Academic Journal of Modern Philology vol. 1 (2012)
University of Wrocław
Shall in Present-Day English
The paper aims at presenting the contemporary usage of the verb shall in Modern English. The traditional principles governing the usage of shall constitute a complex paradigm in which the implications of different forms change according to the person of the subject. The statistics show that the verb shall experienced a dramatic fall in frequency of use between the early 1960s and 1990s. The author is aiming at presenting the evolution of the verb shall throughout the centuries, its reorganization and the way it has altered. The Old English shall expressed obligation/necessity whereas the Middle English usage indicated to the predicative element of the verb in question. Furthermore, the author explores the difference in application between will and shall. The semantic shift of shall appears to be a natural consequence of the competition it lost to will. Moreover, in shall seems to be retracting to the narrow niche of seldom usage. The article also indicates to the use of shall in present-day English both in American and British varieties. In American English, which is commonly assumed to be more advanced and open to change than British English, shall seems to survive in the contexts where it expresses deontic meaning.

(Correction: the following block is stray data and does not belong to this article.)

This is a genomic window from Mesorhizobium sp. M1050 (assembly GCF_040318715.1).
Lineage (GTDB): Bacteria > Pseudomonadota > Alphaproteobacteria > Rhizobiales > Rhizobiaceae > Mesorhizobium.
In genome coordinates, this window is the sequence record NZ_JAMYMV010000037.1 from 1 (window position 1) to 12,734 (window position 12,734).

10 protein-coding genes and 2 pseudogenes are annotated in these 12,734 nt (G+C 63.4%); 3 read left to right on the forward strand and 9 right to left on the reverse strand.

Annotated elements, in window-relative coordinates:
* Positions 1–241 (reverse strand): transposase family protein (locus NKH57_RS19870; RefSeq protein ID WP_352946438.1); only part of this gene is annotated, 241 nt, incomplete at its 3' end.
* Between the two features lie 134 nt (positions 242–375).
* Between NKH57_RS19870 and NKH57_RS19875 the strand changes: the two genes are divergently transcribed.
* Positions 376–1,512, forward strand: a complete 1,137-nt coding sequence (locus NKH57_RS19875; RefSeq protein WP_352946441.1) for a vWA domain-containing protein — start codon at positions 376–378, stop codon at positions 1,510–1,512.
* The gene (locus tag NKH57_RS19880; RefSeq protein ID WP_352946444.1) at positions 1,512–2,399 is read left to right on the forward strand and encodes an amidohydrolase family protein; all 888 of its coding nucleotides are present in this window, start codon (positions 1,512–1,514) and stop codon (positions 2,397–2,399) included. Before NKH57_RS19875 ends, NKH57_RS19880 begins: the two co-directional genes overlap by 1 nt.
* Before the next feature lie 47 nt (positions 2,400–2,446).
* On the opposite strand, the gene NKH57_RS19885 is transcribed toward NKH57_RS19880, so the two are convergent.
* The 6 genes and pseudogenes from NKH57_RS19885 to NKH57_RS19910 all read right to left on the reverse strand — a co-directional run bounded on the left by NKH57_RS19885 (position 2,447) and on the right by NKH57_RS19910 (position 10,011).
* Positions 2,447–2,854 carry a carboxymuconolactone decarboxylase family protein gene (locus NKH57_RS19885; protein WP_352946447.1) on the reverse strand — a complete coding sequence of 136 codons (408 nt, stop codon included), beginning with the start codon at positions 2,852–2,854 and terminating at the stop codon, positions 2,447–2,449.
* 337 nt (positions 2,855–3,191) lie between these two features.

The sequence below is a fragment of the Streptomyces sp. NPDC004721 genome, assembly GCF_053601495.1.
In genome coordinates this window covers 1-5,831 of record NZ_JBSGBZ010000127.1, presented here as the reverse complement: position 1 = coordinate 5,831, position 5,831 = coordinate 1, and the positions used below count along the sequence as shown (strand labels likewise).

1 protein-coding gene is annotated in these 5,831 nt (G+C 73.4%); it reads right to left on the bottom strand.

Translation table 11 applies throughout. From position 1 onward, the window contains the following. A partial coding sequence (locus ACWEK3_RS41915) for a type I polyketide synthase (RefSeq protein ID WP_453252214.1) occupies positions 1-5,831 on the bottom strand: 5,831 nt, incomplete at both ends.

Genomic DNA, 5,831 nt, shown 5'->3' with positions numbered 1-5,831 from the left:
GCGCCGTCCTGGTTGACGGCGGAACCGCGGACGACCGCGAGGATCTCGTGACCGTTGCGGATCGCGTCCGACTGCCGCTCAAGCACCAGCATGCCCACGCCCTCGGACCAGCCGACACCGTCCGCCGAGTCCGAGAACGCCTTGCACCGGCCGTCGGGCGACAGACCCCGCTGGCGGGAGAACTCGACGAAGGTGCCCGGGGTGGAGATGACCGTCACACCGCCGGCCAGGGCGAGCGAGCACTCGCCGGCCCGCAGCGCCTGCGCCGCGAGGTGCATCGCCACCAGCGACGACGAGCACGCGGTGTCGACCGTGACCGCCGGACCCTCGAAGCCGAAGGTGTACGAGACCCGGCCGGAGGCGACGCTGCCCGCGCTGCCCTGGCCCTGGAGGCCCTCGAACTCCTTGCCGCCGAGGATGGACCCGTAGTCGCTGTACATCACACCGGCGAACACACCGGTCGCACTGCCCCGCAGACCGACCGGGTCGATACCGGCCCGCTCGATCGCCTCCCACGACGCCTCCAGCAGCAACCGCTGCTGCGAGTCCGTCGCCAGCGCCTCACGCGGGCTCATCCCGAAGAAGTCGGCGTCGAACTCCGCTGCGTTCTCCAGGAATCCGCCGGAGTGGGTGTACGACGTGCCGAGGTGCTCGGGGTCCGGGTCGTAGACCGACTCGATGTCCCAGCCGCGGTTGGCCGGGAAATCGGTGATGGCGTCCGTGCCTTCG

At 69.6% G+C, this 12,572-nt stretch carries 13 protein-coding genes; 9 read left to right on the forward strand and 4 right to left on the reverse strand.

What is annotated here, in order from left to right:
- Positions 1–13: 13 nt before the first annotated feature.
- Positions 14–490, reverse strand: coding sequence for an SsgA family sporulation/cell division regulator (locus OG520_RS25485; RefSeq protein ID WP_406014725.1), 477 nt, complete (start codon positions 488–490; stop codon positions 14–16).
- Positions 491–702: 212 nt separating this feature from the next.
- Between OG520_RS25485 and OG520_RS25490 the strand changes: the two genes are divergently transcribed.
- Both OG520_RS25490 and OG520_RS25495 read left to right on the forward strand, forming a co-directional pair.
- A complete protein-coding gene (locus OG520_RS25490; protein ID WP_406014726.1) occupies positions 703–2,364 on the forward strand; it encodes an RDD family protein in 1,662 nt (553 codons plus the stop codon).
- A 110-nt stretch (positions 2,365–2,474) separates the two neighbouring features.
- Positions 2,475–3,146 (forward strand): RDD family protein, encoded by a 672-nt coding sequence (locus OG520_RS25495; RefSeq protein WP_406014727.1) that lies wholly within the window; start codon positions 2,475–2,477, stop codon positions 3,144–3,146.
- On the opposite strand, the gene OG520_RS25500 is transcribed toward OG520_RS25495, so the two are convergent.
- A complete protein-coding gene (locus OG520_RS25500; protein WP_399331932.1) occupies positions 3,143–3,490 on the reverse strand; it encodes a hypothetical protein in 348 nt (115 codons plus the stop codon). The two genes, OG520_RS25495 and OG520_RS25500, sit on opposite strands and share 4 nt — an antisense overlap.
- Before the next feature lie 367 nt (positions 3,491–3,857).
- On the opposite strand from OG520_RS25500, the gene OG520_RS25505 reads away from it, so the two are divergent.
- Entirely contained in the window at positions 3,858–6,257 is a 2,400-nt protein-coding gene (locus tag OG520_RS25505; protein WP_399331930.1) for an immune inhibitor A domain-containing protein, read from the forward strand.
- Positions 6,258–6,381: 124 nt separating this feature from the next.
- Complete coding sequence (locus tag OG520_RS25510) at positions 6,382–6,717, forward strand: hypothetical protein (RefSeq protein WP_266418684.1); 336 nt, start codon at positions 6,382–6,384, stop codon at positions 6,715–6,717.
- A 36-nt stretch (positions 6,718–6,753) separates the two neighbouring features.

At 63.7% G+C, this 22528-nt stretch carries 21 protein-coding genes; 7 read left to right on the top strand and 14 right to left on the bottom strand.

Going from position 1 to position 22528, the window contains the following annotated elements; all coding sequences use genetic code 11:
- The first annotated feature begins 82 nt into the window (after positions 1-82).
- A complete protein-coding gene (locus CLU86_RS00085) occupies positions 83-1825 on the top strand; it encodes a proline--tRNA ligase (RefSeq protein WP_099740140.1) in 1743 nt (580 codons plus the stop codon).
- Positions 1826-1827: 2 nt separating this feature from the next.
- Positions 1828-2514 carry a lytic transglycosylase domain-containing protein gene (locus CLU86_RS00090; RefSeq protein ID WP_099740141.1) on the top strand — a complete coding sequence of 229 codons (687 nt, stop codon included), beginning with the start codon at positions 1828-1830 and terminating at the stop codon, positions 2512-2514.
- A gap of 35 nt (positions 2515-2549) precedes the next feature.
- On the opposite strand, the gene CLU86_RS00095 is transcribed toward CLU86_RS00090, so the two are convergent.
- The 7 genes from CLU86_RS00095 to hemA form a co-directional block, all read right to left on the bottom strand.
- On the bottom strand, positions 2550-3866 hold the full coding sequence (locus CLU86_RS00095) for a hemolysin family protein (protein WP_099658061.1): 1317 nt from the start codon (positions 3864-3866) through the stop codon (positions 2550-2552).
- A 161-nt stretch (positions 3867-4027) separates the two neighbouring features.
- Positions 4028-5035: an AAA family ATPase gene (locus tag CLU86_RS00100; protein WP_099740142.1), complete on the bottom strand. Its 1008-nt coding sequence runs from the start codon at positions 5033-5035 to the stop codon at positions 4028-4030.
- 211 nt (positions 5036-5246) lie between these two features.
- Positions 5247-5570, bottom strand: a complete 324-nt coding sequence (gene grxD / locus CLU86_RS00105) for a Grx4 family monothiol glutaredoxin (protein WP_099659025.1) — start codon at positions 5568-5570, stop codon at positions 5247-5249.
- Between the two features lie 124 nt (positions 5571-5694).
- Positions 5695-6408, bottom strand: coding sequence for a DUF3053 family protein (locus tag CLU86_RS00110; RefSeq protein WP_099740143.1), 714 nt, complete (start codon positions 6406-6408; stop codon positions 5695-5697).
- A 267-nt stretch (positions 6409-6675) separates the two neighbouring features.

Keywords: auxiliary, shall, predicate, Old English, demotic meaning.